A hug does a lot of good! Whether it is given by a child, a parent, a spouse or a friend, a hug soothes and reassures. This observation inspired the creation of a day dedicated to hugs, on 21 January each year. We will tell you the story of this day, which is good for morale and of public utility!
On March 29, 1986, in Caro, Michigan, Reverend Kevin Zaborney created the first Hug Day. He had noticed that his parishioners lacked zest and joy in the period between the beginning of the year and Valentine's Day. The explanation was simple: after spending the festive season with their families, many people were suffering from a return to a much colder and duller everyday life. Of course, the winter weather is an aggravating factor, but it was clearly the lack of human contact that was the cause of this downturn. Rather than letting them wait until Valentine's Day to receive love, it was beneficial to encourage people to unleash their affections towards the end of January.
The "Free Hugs" movement
Alongside Hugs Day, another good reason to put hugs in the spotlight is the "Free Hugs" movement.
The principle is simple: an individual offers, in a public place, a hug for free and manifests it by a small sign on which it is written "Free hugs". This concept was invented in 2004 in Australia by Juan Mann. He was far from his home town and found the big city sad and devoid of human warmth. He had the idea of warming up the atmosphere by holding up a small sign asking for hugs. It was an immediate success and the concept spread all over the world.
In honour of Hug Day, here are 5 ideas for making yourself and others feel good:
- Hug the people you like instead of just shaking hands or giving a mechanical kiss.
- Visit and hug an elderly or sick person. Older people sometimes understand a hug better than a long speech, and human contact is therapeutic. This is especially true for people with impaired hearing and vision.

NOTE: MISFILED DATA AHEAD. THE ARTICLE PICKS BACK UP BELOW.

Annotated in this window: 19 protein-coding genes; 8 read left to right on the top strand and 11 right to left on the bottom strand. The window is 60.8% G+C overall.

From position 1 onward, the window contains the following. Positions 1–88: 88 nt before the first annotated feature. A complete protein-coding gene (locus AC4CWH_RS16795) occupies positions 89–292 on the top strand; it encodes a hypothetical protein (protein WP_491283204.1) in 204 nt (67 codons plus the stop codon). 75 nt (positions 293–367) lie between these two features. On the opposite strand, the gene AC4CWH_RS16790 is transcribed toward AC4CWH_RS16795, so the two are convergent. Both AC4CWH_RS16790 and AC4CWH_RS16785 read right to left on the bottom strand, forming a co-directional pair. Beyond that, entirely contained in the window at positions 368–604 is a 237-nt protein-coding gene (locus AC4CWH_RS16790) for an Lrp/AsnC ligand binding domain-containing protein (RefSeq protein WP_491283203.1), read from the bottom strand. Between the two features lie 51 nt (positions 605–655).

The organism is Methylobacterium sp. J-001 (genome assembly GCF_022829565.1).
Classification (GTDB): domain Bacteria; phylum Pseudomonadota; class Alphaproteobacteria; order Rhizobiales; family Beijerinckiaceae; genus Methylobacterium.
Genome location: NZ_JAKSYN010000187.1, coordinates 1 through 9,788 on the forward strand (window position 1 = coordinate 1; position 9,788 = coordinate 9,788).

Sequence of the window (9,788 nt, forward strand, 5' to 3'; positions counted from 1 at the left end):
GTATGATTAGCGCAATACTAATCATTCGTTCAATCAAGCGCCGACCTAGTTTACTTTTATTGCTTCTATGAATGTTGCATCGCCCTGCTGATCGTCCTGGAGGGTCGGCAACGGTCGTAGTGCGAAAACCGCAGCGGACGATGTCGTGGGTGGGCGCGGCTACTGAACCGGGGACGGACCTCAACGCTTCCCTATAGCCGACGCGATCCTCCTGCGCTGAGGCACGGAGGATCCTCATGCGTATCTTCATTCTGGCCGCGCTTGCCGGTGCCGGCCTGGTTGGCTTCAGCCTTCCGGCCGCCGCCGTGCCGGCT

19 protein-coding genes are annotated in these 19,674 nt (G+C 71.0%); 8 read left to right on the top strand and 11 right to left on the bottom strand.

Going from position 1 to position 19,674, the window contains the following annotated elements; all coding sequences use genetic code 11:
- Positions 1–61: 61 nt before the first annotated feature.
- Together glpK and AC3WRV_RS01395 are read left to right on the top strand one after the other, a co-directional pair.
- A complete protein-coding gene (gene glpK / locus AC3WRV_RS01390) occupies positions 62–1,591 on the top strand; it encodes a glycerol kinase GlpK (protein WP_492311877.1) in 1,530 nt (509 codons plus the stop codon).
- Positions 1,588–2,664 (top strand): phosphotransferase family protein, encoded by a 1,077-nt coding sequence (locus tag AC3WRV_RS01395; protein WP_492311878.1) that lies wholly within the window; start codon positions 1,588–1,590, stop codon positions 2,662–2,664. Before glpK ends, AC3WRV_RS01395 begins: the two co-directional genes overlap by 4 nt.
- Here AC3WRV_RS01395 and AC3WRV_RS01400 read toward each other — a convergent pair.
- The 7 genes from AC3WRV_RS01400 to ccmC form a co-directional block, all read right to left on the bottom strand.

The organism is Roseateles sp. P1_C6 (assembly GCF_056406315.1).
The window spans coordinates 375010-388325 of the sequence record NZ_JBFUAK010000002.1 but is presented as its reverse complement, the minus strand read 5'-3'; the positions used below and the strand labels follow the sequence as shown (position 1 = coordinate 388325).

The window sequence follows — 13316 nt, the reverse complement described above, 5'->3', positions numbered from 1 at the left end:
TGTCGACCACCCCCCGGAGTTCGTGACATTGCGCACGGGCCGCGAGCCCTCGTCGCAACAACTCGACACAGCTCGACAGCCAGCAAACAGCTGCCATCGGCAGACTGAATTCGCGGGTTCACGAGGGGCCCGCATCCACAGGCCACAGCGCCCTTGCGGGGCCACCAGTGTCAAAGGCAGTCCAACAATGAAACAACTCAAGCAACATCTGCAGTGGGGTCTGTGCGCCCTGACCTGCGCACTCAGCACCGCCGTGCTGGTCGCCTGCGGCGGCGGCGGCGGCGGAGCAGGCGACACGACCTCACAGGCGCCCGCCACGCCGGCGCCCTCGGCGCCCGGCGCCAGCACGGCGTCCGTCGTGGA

- To all those you can't hug because they are far away, we suggest you send a hug card.
- Make your own "free hug" sign! A piece of cardboard, the two words written in marker and a little courage will be enough to follow the Free Hugs movement. Stand in a station concourse, town hall square or public garden and let it happen! What are you risking, apart from meeting new people?
- If you don't dare to offer a hug to people you like, at least opt for a smile, which is easier to offer and doesn't commit you to anything.
Hugging has many health benefits, both physical and psychological. Among its main contributions are the following:
- They provide security: Human beings are very fragile by nature, especially when we are babies, so a good dose of hugs helps us to feel secure and confident.
- Provokes pleasure: Every time we hug someone or we are hugged, our brain secretes two substances: dopamine and serotonin, both of which reduce stress and together provide calm, tranquillity and tranquillity.
- It covers our affective needs: People who do not show affection suffer from something known in psychology as skin hunger, which is nothing more than the need for human contact.
- The best cure for shyness: It allows shy people to become more confident, open, spontaneous and self-assured.
- Lowers blood pressure: People who do not have much physical contact have a much higher heart rate and blood pressure than people who receive frequent hugs.